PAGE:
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by Abigail Van Buren

Husband's E Mail Flirt Lacks Stamp of Approval

DEAR ABBY: I have been married to my husband, "Ted," for many years. He is a people person with close friends of both sexes. I have never had a problem with his having female friends because I trust him, and because these women are my friends, too.

Recently, however, a woman I'll call "Ellie" has become infatuated with my husband. At least I think she has, and I need an unbiased perspective. Ted has a separate e-mail account and he has shown me some of her messages. She calls him "Dearest" and says things like, "You are amazing; you are inspirational; you are my special friend; and you rascal, you." He either doesn't reply or is very careful how he does.

Abby, I sense that Ellie is trying to establish a separate relationship with Ted. He and I have discussed it. He thinks it's funny and we have joked about it, but we're both becoming uncomfortable around her.

We have mutual friends we see once a month for dinner. We'd have to explain to them why we want to cut off contact with Ellie. They may understand because Ellie's flirting has been escalating at these dinners. Am I being paranoid? -- WONDERING IN WASHINGTON

DEAR WONDERING: If you and Ted have both become uncomfortable because of Ellie's advances, you're not paranoid. Yes, you can withdraw from the dinners so you have less exposure to Ellie. But there is another way to handle it. Your husband can inform the woman that her attentions are making him uncomfortable and, if she wants to communicate via e-mail, she do it using your joint account -- and block her from his private one.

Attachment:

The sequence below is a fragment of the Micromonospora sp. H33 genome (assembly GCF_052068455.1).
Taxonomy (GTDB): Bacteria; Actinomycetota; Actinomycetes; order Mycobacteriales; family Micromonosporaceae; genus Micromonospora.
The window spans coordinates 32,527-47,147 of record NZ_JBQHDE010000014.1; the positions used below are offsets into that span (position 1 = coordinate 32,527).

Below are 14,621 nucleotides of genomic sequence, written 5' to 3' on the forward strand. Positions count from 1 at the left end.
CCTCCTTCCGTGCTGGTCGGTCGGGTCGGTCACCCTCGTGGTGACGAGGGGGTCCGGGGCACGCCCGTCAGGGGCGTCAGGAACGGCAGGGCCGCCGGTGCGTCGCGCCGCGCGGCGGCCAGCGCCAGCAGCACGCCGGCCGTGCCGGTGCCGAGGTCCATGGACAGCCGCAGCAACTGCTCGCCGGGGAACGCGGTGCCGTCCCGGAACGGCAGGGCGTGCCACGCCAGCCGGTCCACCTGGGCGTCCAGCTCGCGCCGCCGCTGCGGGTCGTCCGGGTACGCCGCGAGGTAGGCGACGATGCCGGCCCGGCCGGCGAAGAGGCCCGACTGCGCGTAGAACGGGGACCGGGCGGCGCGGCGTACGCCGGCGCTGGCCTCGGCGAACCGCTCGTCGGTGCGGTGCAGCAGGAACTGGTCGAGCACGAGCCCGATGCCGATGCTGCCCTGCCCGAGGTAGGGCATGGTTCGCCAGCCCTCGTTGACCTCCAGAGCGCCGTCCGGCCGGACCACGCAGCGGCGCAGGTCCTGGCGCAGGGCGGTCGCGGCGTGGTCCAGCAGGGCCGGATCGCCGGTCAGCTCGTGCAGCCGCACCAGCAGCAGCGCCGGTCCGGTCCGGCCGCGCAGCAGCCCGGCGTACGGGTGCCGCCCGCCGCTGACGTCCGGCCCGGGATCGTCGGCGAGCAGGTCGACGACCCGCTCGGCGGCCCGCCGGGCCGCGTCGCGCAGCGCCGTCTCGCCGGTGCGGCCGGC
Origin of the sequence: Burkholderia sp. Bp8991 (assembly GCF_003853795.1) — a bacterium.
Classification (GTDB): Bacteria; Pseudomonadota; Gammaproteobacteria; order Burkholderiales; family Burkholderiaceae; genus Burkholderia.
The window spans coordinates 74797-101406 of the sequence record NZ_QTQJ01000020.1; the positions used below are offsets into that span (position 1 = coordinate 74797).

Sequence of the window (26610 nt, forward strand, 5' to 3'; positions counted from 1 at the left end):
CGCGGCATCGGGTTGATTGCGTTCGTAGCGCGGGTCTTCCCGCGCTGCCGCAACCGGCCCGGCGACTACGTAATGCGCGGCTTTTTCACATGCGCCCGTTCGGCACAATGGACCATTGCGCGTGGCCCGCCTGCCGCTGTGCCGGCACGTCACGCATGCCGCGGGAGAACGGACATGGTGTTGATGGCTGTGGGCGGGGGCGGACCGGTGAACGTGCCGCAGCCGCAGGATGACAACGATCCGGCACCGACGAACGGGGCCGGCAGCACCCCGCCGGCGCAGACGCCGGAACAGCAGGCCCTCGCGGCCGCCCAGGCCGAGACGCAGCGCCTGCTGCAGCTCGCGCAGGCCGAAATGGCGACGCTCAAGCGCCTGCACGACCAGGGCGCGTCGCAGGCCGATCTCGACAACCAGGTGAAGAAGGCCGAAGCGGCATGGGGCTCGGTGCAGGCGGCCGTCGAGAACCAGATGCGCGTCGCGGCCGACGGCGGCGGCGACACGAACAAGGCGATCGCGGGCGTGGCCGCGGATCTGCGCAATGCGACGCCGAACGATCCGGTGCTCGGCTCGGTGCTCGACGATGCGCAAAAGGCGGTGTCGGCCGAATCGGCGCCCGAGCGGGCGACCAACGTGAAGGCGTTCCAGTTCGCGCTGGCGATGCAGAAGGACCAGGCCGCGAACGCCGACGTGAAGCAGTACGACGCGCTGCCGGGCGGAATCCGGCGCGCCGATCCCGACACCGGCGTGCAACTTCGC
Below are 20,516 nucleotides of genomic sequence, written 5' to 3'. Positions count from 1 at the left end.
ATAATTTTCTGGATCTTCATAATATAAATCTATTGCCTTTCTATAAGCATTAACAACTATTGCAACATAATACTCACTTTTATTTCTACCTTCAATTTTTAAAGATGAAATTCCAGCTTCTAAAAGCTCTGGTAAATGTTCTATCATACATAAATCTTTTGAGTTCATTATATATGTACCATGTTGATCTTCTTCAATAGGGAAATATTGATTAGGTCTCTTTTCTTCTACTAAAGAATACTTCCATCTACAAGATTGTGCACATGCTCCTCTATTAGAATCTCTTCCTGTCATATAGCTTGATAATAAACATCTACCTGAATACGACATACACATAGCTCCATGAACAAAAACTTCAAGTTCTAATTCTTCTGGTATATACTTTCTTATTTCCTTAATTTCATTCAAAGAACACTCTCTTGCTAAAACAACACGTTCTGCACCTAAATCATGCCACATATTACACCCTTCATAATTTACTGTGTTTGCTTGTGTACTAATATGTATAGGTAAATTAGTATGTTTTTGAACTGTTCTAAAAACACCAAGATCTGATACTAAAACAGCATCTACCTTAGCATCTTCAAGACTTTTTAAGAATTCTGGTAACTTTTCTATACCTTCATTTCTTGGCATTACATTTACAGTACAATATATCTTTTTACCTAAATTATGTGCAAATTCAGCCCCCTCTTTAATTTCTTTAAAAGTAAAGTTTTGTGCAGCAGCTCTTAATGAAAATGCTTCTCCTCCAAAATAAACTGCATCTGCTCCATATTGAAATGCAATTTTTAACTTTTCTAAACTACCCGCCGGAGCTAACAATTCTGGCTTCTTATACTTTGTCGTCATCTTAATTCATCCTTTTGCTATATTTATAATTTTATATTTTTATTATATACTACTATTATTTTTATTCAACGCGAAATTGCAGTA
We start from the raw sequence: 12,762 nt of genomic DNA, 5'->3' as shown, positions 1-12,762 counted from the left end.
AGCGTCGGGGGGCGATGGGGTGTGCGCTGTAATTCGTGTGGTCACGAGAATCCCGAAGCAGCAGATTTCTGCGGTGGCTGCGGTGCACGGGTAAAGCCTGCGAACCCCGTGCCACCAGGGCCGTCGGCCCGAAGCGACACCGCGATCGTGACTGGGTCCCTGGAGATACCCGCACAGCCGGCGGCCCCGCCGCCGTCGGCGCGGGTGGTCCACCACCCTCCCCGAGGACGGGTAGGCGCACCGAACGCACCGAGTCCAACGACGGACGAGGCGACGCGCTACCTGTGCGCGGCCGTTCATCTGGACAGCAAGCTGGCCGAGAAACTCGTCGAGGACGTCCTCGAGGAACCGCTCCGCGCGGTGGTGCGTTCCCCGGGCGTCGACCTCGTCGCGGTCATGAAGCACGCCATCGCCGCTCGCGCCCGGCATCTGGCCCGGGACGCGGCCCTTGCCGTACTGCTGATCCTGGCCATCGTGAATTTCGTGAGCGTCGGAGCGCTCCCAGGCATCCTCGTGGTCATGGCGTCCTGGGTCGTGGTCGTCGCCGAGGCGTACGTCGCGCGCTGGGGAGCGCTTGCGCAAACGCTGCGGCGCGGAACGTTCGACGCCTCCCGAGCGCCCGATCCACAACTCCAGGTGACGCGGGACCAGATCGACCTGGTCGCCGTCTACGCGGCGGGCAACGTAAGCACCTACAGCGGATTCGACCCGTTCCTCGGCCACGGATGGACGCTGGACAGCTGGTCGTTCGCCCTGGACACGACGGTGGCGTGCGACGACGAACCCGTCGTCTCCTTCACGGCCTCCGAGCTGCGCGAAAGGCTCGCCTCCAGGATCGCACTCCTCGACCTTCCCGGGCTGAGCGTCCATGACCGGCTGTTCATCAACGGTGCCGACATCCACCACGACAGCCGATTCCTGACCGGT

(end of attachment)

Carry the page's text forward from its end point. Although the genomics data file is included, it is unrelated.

DEAR ABBY: My husband, "Gerald," and I have been married since the '70s, and in all that time we have never taken a trip or shared a vacation by ourselves. He makes the plans (even asking me where I'd like to go), but we always end up visiting one of his relatives or friends instead. And I end up doing the same things there I do at home -- cooking meals, cleaning, doing dishes and laundry -- while Gerald sits and enjoys himself.

The last time I mentioned that we have never been anywhere by ourselves, he seemed to really consider it. The next day he said, "OK, let's take a cruise." Then he said, "I'll call my brother and see if he and his wife want to come with us!"

Am I wrong in feeling upset that my husband doesn't care enough to go anywhere with just me or to a place that I want to visit? -- NEEDS A VACATION

DEAR NEEDS: Not in my book. It appears that your husband doesn't consider one-on-one time with you to be special, and that IS upsetting. When he suggested inviting his brother and sister-in-law along on the cruise, I hope you responded with a resounding "No!" But if you didn't, I'm recommending that for your next vacation, YOU make the reservations and plan the destination. After 40 years, you deserve a holiday you can enjoy.

DEAR ABBY: I have a short question I need an answer to. How do we know when it's time to end a relationship and move on? -- KIKI IN TEXAS

DEAR KIKI: The short answer is when it brings you more pain than pleasure. The longer answer is, when you make a list of the pros and cons in the relationship, and the cons outnumber the pros.

Good advice for everyone -- teens to seniors -- is in "The Anger in All of Us and How to Deal With It." To order, send a business-size, self-addressed envelope, plus check or money order for $6 (U.S. funds only) to: Dear Abby -- Anger Booklet, P.O. Box 447, Mount Morris, IL 61054-0447. (Postage is included in the price.)